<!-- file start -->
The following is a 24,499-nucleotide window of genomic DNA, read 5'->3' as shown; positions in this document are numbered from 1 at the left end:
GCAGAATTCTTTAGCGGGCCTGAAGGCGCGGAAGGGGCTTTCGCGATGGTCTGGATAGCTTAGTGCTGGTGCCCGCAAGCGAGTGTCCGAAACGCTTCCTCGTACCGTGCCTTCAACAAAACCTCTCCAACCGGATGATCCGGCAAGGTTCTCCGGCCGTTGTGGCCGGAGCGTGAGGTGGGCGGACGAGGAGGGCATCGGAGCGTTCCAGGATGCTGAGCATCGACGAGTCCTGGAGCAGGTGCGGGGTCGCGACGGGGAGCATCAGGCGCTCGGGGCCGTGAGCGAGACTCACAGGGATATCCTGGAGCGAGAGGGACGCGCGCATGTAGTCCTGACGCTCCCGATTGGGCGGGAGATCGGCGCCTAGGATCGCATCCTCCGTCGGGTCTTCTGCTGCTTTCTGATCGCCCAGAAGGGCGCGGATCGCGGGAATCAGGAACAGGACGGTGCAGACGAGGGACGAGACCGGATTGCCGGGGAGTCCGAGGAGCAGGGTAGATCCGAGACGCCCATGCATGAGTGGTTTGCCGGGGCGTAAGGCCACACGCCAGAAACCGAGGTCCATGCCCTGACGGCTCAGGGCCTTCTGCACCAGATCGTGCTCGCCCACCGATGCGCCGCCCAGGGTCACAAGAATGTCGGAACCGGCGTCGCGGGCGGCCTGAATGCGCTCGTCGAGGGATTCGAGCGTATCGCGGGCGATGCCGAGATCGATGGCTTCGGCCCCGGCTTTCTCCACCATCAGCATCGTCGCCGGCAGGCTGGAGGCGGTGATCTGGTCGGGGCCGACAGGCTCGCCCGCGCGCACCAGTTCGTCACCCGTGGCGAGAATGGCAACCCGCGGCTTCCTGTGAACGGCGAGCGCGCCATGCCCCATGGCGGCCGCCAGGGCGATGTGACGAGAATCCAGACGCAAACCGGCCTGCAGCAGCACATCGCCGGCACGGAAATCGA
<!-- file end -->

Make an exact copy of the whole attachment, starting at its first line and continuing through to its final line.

The following is a 24,499-nucleotide window of genomic DNA, read 5'->3' as shown; positions in this document are numbered from 1 at the left end:
GCAGAATTCTTTAGCGGGCCTGAAGGCGCGGAAGGGGCTTTCGCGATGGTCTGGATAGCTTAGTGCTGGTGCCCGCAAGCGAGTGTCCGAAACGCTTCCTCGTACCGTGCCTTCAACAAAACCTCTCCAACCGGATGATCCGGCAAGGTTCTCCGGCCGTTGTGGCCGGAGCGTGAGGTGGGCGGACGAGGAGGGCATCGGAGCGTTCCAGGATGCTGAGCATCGACGAGTCCTGGAGCAGGTGCGGGGTCGCGACGGGGAGCATCAGGCGCTCGGGGCCGTGAGCGAGACTCACAGGGATATCCTGGAGCGAGAGGGACGCGCGCATGTAGTCCTGACGCTCCCGATTGGGCGGGAGATCGGCGCCTAGGATCGCATCCTCCGTCGGGTCTTCTGCTGCTTTCTGATCGCCCAGAAGGGCGCGGATCGCGGGAATCAGGAACAGGACGGTGCAGACGAGGGACGAGACCGGATTGCCGGGGAGTCCGAGGAGCAGGGTAGATCCGAGACGCCCATGCATGAGTGGTTTGCCGGGGCGTAAGGCCACACGCCAGAAACCGAGGTCCATGCCCTGACGGCTCAGGGCCTTCTGCACCAGATCGTGCTCGCCCACCGATGCGCCGCCCAGGGTCACAAGAATGTCGGAACCGGCGTCGCGGGCGGCCTGAATGCGCTCGTCGAGGGATTCGAGCGTATCGCGGGCGATGCCGAGATCGATGGCTTCGGCCCCGGCTTTCTCCACCATCAGCATCGTCGCCGGCAGGCTGGAGGCGGTGATCTGGTCGGGGCCGACAGGCTCGCCCGCGCGCACCAGTTCGTCACCCGTGGCGAGAATGGCAACCCGCGGCTTCCTGTGAACGGCGAGCGCGCCATGCCCCATGGCGGCCGCCAGGGCGATGTGACGAGAATCCAGACGCAAACCGGCCTGCAGCAGCACATCGCCGGCACGGAAATCGA